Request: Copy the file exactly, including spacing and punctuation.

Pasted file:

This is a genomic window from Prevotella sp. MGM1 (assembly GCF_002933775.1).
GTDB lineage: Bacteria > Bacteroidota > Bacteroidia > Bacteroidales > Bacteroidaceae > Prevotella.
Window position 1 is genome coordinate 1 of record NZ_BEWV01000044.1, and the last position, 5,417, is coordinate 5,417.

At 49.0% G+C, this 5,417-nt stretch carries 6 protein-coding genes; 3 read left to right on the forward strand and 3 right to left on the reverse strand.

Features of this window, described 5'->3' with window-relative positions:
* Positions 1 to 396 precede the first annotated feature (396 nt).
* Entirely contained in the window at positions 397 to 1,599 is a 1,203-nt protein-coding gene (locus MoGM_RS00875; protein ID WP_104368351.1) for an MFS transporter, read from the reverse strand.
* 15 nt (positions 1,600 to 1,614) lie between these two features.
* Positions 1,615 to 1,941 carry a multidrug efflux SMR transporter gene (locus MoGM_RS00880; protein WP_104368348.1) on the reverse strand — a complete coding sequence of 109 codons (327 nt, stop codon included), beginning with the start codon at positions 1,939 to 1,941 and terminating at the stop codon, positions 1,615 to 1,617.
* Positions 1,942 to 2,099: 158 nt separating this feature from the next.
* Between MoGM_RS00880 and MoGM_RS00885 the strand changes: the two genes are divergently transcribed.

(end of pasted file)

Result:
This is a genomic window from Prevotella sp. MGM1 (assembly GCF_002933775.1).
GTDB lineage: Bacteria > Bacteroidota > Bacteroidia > Bacteroidales > Bacteroidaceae > Prevotella.
Window position 1 is genome coordinate 1 of record NZ_BEWV01000044.1, and the last position, 5,417, is coordinate 5,417.

At 49.0% G+C, this 5,417-nt stretch carries 6 protein-coding genes; 3 read left to right on the forward strand and 3 right to left on the reverse strand.

Features of this window, described 5'->3' with window-relative positions:
* Positions 1 to 396 precede the first annotated feature (396 nt).
* Entirely contained in the window at positions 397 to 1,599 is a 1,203-nt protein-coding gene (locus MoGM_RS00875; protein ID WP_104368351.1) for an MFS transporter, read from the reverse strand.
* 15 nt (positions 1,600 to 1,614) lie between these two features.
* Positions 1,615 to 1,941 carry a multidrug efflux SMR transporter gene (locus MoGM_RS00880; protein WP_104368348.1) on the reverse strand — a complete coding sequence of 109 codons (327 nt, stop codon included), beginning with the start codon at positions 1,939 to 1,941 and terminating at the stop codon, positions 1,615 to 1,617.
* Positions 1,942 to 2,099: 158 nt separating this feature from the next.
* Between MoGM_RS00880 and MoGM_RS00885 the strand changes: the two genes are divergently transcribed.